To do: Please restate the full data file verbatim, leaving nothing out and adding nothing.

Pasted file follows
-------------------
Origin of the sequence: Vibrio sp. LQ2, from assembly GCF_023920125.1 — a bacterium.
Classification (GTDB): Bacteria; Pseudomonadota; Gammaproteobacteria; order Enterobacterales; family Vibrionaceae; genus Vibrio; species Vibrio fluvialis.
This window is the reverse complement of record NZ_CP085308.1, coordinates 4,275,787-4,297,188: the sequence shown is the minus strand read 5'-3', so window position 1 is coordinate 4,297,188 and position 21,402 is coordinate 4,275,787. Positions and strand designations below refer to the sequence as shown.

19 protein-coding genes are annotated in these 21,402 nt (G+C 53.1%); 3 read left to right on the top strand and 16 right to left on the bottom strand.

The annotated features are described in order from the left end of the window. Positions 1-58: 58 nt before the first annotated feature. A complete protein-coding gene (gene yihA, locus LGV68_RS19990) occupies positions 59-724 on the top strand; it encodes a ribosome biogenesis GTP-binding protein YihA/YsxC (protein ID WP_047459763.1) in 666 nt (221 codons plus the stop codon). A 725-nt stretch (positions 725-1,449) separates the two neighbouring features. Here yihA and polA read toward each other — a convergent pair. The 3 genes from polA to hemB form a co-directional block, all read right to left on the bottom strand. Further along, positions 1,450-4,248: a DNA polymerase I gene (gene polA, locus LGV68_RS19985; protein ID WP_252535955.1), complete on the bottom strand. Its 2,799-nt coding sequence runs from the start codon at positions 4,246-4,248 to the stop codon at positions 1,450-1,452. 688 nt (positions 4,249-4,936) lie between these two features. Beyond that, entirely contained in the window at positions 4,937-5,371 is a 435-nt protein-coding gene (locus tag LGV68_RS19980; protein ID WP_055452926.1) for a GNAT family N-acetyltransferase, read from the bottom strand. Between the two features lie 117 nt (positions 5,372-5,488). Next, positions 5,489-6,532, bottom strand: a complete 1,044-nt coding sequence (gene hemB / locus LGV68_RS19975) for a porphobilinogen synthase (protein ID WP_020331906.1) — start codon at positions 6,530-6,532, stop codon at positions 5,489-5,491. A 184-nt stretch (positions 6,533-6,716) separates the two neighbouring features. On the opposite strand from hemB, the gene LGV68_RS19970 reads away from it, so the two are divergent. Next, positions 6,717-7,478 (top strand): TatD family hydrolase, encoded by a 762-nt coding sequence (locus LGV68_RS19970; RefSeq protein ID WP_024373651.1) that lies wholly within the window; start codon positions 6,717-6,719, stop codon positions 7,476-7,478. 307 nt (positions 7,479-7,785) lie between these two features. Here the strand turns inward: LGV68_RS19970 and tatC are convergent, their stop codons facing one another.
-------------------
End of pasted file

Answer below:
Origin of the sequence: Vibrio sp. LQ2, from assembly GCF_023920125.1 — a bacterium.
Classification (GTDB): Bacteria; Pseudomonadota; Gammaproteobacteria; order Enterobacterales; family Vibrionaceae; genus Vibrio; species Vibrio fluvialis.
This window is the reverse complement of record NZ_CP085308.1, coordinates 4,275,787-4,297,188: the sequence shown is the minus strand read 5'-3', so window position 1 is coordinate 4,297,188 and position 21,402 is coordinate 4,275,787. Positions and strand designations below refer to the sequence as shown.

19 protein-coding genes are annotated in these 21,402 nt (G+C 53.1%); 3 read left to right on the top strand and 16 right to left on the bottom strand.

The annotated features are described in order from the left end of the window. Positions 1-58: 58 nt before the first annotated feature. A complete protein-coding gene (gene yihA, locus LGV68_RS19990) occupies positions 59-724 on the top strand; it encodes a ribosome biogenesis GTP-binding protein YihA/YsxC (protein ID WP_047459763.1) in 666 nt (221 codons plus the stop codon). A 725-nt stretch (positions 725-1,449) separates the two neighbouring features. Here yihA and polA read toward each other — a convergent pair. The 3 genes from polA to hemB form a co-directional block, all read right to left on the bottom strand. Further along, positions 1,450-4,248: a DNA polymerase I gene (gene polA, locus LGV68_RS19985; protein ID WP_252535955.1), complete on the bottom strand. Its 2,799-nt coding sequence runs from the start codon at positions 4,246-4,248 to the stop codon at positions 1,450-1,452. 688 nt (positions 4,249-4,936) lie between these two features. Beyond that, entirely contained in the window at positions 4,937-5,371 is a 435-nt protein-coding gene (locus tag LGV68_RS19980; protein ID WP_055452926.1) for a GNAT family N-acetyltransferase, read from the bottom strand. Between the two features lie 117 nt (positions 5,372-5,488). Next, positions 5,489-6,532, bottom strand: a complete 1,044-nt coding sequence (gene hemB / locus LGV68_RS19975) for a porphobilinogen synthase (protein ID WP_020331906.1) — start codon at positions 6,530-6,532, stop codon at positions 5,489-5,491. A 184-nt stretch (positions 6,533-6,716) separates the two neighbouring features. On the opposite strand from hemB, the gene LGV68_RS19970 reads away from it, so the two are divergent. Next, positions 6,717-7,478 (top strand): TatD family hydrolase, encoded by a 762-nt coding sequence (locus LGV68_RS19970; RefSeq protein ID WP_024373651.1) that lies wholly within the window; start codon positions 6,717-6,719, stop codon positions 7,476-7,478. 307 nt (positions 7,479-7,785) lie between these two features. Here the strand turns inward: LGV68_RS19970 and tatC are convergent, their stop codons facing one another.